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    Re: Time zone confusion
    From: Gary LaPook
    Date: 2011 Oct 25, 14:53 -0700
    U.S. Navy Regulation, Article 1031 issued in 1920 required Navy vessels to keep time based on the standard time zones. The standard correction factors for converting one time to another used by navigators and, by regulation, the Navy is to use the sign that will convert local time to Zulu time, this is called the "Zone Description" (Z.D.) and must be recorded in the log book and next to the clocks.

    So I suggest that anybody doing Celnav stick to this convention to avoid confusion if trying to use one convention in one situation and another convention in a different situation.


    --- On Tue, 10/25/11, Apache Runner <apacherunner@gmail.com> wrote:

    From: Apache Runner <apacherunner@gmail.com>
    Subject: [NavList] Re: Time zone confusion
    To: NavList@fer3.com
    Date: Tuesday, October 25, 2011, 11:57 AM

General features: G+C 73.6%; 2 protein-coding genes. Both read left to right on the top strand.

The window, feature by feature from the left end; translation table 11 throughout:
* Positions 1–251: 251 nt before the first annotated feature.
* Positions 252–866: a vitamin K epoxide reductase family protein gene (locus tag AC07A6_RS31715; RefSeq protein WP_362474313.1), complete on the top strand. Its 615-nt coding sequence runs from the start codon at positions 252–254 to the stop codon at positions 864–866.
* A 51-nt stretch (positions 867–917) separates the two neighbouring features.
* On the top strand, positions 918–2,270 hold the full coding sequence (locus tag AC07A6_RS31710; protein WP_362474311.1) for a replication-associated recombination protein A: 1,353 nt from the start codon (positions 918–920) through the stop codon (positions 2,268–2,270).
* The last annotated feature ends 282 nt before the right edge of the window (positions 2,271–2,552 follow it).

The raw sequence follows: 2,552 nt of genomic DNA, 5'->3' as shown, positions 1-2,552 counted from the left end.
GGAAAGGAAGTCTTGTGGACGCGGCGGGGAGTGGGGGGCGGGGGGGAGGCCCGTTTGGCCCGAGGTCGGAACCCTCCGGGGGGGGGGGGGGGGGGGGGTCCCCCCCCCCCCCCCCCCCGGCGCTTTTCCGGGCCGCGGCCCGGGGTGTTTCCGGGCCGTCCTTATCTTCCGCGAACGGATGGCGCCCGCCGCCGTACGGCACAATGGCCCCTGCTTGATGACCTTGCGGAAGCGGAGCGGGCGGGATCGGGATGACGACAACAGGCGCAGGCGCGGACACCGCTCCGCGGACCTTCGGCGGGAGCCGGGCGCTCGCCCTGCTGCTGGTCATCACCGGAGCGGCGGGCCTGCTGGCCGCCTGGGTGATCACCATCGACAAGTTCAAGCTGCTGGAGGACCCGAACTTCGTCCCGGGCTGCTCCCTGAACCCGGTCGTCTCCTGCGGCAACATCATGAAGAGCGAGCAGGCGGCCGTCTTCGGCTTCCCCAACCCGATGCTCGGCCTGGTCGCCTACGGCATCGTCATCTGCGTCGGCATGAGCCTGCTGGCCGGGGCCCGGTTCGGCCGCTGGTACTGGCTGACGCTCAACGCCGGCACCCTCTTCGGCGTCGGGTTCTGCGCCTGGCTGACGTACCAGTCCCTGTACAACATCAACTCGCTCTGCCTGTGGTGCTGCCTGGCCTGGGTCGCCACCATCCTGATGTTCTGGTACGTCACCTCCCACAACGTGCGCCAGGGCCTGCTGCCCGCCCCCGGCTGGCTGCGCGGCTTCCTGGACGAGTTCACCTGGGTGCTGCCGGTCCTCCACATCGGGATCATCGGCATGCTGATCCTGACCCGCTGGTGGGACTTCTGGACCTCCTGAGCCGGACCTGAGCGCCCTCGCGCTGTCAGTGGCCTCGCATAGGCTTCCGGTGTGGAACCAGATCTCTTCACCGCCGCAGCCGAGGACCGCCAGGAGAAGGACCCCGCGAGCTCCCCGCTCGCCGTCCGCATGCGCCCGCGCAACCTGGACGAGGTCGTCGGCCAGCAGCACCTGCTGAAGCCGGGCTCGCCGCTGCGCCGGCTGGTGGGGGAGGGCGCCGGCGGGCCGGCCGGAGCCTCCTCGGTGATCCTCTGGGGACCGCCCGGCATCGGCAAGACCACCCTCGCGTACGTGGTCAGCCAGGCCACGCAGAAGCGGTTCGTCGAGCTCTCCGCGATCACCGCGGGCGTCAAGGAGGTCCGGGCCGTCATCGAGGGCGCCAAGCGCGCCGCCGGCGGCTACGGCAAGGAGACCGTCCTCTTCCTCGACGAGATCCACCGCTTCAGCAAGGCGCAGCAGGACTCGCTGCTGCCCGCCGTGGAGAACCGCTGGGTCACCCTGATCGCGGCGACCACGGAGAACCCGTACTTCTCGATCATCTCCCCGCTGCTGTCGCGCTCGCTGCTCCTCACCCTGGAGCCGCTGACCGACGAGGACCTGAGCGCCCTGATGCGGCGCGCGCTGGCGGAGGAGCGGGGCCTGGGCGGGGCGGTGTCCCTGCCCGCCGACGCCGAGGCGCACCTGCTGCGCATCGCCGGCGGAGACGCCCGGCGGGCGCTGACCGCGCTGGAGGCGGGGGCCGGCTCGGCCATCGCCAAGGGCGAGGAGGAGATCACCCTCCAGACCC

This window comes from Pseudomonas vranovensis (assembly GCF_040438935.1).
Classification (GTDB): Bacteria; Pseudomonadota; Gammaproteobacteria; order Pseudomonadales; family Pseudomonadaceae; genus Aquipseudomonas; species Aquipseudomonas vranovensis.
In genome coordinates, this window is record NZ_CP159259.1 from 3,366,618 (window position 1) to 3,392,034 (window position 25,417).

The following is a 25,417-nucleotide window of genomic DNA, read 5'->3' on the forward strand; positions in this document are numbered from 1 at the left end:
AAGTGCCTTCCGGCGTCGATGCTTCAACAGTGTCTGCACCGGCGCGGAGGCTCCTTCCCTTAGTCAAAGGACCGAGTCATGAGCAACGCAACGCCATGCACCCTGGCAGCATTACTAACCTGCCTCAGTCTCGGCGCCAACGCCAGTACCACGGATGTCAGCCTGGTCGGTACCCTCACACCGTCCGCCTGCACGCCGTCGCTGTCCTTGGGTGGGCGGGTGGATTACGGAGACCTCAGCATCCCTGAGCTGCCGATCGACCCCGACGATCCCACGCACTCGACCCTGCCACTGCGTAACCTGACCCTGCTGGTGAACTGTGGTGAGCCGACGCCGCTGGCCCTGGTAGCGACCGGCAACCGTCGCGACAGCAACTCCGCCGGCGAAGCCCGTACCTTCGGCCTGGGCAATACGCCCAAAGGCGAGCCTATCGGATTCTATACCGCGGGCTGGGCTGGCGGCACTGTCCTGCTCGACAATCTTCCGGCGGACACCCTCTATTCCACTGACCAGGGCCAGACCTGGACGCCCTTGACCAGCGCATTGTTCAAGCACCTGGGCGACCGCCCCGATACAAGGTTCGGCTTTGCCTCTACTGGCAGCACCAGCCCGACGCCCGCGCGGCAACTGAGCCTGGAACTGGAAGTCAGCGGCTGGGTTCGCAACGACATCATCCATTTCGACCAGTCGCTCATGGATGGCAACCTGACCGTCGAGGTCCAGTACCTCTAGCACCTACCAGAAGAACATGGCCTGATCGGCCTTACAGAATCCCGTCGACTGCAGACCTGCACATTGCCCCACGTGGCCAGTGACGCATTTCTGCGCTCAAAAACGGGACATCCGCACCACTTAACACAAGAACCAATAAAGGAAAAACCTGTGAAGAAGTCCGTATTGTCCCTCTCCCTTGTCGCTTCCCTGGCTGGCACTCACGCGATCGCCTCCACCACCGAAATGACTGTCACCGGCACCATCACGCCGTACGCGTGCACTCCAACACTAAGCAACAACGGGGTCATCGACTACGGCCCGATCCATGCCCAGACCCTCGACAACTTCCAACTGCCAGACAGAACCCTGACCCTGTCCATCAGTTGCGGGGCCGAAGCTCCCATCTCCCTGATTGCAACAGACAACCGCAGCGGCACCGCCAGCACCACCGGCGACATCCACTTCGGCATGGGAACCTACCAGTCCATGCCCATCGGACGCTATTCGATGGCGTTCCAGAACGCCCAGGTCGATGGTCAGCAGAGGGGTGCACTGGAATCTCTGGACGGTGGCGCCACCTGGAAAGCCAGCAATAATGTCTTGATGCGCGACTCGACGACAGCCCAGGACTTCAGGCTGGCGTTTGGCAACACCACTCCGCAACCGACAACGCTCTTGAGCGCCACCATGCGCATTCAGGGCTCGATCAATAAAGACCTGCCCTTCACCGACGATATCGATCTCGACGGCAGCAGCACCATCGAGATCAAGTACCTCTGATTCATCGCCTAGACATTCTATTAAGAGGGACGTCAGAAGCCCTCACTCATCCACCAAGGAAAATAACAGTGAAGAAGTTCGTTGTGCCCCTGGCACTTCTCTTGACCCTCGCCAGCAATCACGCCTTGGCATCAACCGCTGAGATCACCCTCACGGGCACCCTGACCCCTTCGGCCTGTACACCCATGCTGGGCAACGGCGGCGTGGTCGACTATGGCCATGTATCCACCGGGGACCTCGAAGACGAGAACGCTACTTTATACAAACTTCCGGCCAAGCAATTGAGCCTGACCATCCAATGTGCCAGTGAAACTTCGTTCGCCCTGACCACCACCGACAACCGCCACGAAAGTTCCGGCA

Paul - 

    OK, I think I understand what's going on - but someone can chime in.

    Nautical time is a standardization for ships clocks for things like log-book entries.   It follows an 'ideal' pattern of the 15 degree separation of the center of zones when at sea, although uses local time, e.g. if in port.   The logbook entries have to state, however, the relation of the time reference to UTC for clarity.  The standard for these is to state the number you add to the clock time as reported in the logbook to get UTC.   Hence, zones east of the PM, you would subtract the number (it appears as negative) and zones west of the PM you would add the number (it appears as positive).

    For international time standard reporting, it's the opposite in the sense that the zone is quoted as the operation you make to UTC to obtain the local time, so positions to the east of the PM you add the number (it appears as positive) and positions west of the PM you subtract the number (it appears as negative).

    So, I think it's just a matter of convention.

    John H. 

    On Tue, Oct 25, 2011 at 2:13 PM, Paul Werner <paul.werner@comhem.se> wrote:

    Sorry. I quoted Tim Bartlett's explanation shorter than it is.
    According to him zones ahead of UT are generally those to the east and zones behind UT those generally to the west.
    (Would have been better with a scan after all.)

    Paul Werner
    N59 E18
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